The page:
This patient presents with a number of classic extraintestinal manifestations of ulcerative colitis. Progressive fatigue,
pruritus, and icteric sclera are clinical manifestations of primary sclerosing cholangitis, an irreversible condition characterized by inflammation, obliterative fibrosis, and segmental constriction of intrahepatic and extrahepatic bile ducts seen in patients with ulcerative colitis. On endoscopic retrograde cholangiopancreatography (a radiographic visualization of the pancreatic duct and biliary tree), these bile duct changes are visualized as alternating strictures and dilations, or “beading.”
Cholelithiasis, also known as gallstones, is not associated with ulcerative colitis. Endoscopic retrograde cholangiopancreatography may be used to visualize a ductal stone but is not a modality of choice for gallstone detection.
Pancreatic carcinoma is not associated with ulcerative colitis. On endoscopic retrograde cholangiopancreatography, it is characterized by a double-duct sign that results from tumor obstruction of both the common bile duct and the main pancreatic duct, not beading.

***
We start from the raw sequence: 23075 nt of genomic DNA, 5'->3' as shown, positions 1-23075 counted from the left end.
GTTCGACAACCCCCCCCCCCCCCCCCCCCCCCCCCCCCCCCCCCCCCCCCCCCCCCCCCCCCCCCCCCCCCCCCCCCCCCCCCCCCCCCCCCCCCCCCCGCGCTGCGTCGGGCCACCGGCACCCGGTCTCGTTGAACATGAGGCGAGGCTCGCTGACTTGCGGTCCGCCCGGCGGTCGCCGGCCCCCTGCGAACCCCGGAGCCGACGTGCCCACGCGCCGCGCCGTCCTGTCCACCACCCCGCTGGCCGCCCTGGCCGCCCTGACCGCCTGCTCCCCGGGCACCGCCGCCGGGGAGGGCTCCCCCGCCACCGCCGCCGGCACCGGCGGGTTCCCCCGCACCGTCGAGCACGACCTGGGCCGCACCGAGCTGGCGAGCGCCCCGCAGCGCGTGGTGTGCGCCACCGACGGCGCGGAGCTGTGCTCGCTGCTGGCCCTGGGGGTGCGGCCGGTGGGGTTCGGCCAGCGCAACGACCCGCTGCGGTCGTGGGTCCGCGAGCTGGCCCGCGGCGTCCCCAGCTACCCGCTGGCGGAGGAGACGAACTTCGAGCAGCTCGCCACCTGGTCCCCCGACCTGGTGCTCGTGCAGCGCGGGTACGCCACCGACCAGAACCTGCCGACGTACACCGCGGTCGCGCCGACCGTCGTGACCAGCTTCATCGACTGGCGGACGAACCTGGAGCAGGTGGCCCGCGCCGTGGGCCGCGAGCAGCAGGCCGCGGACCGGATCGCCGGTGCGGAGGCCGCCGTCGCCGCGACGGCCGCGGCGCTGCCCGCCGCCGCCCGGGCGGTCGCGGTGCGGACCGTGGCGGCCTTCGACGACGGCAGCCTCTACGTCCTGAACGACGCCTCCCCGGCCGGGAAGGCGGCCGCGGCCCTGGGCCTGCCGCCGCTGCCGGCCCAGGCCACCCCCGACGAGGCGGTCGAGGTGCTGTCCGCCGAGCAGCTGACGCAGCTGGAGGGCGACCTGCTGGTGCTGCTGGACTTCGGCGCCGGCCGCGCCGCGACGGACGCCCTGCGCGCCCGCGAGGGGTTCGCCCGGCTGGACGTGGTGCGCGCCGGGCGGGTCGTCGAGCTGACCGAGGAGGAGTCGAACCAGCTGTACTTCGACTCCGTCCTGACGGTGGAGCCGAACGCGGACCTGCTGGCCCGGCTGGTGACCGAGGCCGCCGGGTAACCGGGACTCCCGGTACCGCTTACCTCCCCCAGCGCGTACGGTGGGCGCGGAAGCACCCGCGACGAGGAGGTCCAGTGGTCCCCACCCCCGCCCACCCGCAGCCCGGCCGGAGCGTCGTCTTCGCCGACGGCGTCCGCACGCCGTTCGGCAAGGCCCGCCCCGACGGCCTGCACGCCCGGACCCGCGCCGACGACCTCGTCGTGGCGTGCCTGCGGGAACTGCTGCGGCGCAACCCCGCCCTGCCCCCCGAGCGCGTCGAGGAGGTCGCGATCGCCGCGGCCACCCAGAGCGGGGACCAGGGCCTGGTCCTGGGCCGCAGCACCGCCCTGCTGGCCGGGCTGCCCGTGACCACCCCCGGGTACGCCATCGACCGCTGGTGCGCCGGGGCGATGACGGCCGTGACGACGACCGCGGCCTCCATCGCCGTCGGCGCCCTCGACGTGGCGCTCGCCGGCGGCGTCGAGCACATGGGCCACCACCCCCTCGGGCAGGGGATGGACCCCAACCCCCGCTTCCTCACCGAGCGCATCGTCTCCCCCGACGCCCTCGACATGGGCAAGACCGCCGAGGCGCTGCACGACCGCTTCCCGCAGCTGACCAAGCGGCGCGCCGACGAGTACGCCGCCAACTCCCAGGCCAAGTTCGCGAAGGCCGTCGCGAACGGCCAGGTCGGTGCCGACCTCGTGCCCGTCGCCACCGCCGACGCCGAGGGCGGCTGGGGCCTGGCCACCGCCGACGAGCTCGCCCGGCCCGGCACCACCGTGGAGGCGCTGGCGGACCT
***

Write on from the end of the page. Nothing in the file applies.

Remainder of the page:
Primary biliary cirrhosis is a nonsuppurative, granulomatous destruction of medium-sized intrahepatic bile ducts. It is not associated with ulcerative colitis. Endoscopic retrograde cholangiopancreatography findings in this condition are nonspecific.
Primary hemochromatosis is a familial defect in control of iron absorption with massive accumulation of hemosiderin in hepatic and pancreatic parenchymal cells. This condition is not associated with ulcerative colitis and has no specific endoscopic retrograde cholangiopancreatography findings